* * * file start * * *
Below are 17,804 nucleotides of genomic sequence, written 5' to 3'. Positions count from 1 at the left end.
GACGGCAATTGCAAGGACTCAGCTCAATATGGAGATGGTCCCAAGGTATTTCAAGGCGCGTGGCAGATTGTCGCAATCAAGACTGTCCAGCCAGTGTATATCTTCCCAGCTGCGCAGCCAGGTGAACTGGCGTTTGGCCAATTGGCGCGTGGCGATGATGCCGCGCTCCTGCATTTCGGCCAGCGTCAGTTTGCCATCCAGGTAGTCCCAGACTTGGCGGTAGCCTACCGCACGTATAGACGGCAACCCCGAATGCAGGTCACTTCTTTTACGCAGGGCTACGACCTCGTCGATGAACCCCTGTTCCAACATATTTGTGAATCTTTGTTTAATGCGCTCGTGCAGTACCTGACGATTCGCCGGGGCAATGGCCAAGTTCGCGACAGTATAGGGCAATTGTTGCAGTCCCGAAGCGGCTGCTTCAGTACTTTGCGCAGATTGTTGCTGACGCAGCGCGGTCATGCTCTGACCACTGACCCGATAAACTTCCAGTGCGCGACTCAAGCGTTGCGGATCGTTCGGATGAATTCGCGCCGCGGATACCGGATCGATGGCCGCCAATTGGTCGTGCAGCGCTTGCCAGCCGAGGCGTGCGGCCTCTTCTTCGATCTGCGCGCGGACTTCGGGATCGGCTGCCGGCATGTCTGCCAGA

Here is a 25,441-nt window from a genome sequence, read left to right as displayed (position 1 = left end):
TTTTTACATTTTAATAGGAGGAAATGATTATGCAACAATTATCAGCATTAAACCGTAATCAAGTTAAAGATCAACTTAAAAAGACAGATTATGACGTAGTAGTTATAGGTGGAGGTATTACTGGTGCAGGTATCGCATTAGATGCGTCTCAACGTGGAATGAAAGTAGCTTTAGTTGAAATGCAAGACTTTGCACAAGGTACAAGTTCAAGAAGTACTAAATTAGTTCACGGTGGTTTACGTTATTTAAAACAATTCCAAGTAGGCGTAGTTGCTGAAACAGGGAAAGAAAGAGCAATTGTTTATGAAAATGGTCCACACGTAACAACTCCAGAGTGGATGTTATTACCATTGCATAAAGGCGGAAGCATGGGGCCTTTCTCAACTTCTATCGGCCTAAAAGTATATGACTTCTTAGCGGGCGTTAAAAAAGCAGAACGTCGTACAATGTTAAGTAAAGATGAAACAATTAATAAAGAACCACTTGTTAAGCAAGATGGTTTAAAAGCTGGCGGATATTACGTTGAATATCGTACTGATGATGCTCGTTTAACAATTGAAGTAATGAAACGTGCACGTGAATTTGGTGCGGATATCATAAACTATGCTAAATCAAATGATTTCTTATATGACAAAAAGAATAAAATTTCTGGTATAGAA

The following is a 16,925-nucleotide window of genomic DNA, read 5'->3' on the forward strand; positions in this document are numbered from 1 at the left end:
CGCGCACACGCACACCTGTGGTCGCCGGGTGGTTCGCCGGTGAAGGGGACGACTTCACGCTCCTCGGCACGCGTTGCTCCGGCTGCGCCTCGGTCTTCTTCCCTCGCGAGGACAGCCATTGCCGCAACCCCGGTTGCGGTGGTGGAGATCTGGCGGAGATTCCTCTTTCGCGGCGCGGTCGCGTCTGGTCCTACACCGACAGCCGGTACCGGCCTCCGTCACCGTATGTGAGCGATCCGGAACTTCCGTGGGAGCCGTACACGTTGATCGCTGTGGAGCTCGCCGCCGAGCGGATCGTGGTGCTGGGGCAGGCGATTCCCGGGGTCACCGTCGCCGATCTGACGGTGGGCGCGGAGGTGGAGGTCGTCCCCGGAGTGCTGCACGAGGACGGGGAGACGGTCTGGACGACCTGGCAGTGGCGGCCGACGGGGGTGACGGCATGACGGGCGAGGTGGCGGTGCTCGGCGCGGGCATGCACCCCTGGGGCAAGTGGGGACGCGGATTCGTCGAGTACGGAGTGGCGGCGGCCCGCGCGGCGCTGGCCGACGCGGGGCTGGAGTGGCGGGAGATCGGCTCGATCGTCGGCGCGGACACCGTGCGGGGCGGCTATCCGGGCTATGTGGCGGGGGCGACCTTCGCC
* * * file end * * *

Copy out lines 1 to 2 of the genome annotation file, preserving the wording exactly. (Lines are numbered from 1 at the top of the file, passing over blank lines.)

Below are 17,804 nucleotides of genomic sequence, written 5' to 3'. Positions count from 1 at the left end.
GACGGCAATTGCAAGGACTCAGCTCAATATGGAGATGGTCCCAAGGTATTTCAAGGCGCGTGGCAGATTGTCGCAATCAAGACTGTCCAGCCAGTGTATATCTTCCCAGCTGCGCAGCCAGGTGAACTGGCGTTTGGCCAATTGGCGCGTGGCGATGATGCCGCGCTCCTGCATTTCGGCCAGCGTCAGTTTGCCATCCAGGTAGTCCCAGACTTGGCGGTAGCCTACCGCACGTATAGACGGCAACCCCGAATGCAGGTCACTTCTTTTACGCAGGGCTACGACCTCGTCGATGAACCCCTGTTCCAACATATTTGTGAATCTTTGTTTAATGCGCTCGTGCAGTACCTGACGATTCGCCGGGGCAATGGCCAAGTTCGCGACAGTATAGGGCAATTGTTGCAGTCCCGAAGCGGCTGCTTCAGTACTTTGCGCAGATTGTTGCTGACGCAGCGCGGTCATGCTCTGACCACTGACCCGATAAACTTCCAGTGCGCGACTCAAGCGTTGCGGATCGTTCGGATGAATTCGCGCCGCGGATACCGGATCGATGGCCGCCAATTGGTCGTGCAGCGCTTGCCAGCCGAGGCGTGCGGCCTCTTCTTCGATCTGCGCGCGGACTTCGGGATCGGCTGCCGGCATGTCTGCCAGA